"Retirement was a 20th-century idea that won't exist in the same way in this century," said Ric Edelman, chairman and CEO of Edelman Financial Services, which has about 25,000 clients.
For millions of Americans, the retirement outlook is bleak. The latest annual study of the retirement readiness of baby boomers and Generation X by the Employee Benefits Research Institute found that 38 percent of Americans in the lowest-income quartile of those generations will likely run out of money during their first year of retirement.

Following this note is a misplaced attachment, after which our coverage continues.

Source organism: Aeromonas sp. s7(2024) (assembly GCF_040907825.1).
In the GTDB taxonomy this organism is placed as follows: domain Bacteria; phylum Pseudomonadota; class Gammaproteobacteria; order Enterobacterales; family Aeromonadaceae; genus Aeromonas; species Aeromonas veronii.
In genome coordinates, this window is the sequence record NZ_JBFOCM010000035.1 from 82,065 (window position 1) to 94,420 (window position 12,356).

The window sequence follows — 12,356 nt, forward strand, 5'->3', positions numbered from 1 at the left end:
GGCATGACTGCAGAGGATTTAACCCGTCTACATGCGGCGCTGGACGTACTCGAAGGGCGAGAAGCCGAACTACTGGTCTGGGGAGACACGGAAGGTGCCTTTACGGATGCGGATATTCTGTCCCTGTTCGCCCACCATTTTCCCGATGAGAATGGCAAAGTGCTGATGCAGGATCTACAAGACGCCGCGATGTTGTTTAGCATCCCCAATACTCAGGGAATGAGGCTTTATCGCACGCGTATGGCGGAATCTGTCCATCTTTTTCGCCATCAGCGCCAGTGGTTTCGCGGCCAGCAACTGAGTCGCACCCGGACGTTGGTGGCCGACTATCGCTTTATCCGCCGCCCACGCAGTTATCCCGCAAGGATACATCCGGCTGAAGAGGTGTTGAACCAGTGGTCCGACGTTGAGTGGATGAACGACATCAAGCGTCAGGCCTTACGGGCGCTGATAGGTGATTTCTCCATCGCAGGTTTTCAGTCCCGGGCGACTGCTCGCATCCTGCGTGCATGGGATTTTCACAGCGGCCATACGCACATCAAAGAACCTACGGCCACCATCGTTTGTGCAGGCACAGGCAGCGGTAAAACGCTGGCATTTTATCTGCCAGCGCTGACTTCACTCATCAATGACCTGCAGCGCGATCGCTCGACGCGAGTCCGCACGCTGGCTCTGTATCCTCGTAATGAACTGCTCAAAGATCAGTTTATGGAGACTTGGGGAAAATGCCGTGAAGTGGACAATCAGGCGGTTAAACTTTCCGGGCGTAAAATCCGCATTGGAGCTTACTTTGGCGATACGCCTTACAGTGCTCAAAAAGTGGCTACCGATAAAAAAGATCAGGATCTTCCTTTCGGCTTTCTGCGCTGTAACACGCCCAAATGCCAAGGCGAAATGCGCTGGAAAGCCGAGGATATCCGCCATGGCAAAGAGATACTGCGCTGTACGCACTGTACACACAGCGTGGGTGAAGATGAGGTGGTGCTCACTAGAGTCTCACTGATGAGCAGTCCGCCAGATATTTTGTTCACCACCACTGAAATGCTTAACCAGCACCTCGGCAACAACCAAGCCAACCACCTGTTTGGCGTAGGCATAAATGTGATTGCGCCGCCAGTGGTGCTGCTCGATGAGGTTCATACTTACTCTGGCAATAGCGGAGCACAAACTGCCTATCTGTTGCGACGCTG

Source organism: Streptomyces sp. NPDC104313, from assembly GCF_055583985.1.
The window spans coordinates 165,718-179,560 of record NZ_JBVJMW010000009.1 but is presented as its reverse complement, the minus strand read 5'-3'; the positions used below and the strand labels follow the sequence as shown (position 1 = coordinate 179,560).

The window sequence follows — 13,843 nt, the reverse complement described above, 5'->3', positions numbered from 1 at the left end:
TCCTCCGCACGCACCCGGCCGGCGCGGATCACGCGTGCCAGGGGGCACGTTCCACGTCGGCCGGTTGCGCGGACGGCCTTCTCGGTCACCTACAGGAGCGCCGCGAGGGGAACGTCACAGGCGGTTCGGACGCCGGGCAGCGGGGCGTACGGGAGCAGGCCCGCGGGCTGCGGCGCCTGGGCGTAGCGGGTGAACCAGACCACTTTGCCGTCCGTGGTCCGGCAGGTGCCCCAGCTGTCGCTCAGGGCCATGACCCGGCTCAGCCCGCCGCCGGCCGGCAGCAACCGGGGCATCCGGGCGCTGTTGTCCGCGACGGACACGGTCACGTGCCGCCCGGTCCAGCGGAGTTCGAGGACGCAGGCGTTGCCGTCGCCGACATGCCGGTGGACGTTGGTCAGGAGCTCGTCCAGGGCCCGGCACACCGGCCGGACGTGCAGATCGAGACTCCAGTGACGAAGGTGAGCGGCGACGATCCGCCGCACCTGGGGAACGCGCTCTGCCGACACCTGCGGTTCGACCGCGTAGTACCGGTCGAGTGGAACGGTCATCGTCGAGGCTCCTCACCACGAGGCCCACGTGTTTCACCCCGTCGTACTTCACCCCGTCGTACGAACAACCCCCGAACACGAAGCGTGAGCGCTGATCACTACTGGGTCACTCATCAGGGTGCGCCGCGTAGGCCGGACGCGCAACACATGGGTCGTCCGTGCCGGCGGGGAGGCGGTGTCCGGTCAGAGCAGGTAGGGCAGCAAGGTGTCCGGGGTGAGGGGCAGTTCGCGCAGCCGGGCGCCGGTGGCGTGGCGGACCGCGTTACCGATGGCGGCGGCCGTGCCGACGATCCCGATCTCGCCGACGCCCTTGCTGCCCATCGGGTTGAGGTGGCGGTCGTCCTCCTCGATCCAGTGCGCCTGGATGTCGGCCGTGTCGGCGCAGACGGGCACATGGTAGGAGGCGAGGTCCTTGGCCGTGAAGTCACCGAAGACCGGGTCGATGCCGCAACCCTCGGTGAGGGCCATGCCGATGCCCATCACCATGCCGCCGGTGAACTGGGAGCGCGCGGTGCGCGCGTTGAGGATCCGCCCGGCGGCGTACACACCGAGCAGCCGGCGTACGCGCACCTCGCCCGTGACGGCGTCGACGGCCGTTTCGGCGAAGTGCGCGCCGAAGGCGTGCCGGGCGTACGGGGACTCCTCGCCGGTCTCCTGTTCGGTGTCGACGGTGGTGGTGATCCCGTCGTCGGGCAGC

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By year 10, 64 percent of them will be penniless and 11 percent of those in the next-lowest quartile will be in the same predicament. When long-term-care costs—the biggest wild card—is factored in, the numbers get worse.
"It's astounding how fast retirees in the lowest-income quartile will run out of money," said Jack VanDerhei, research director at EBRI. "An abundance of other people are going to become indigent when they need nursing care, and no one knows who is going to pay for it."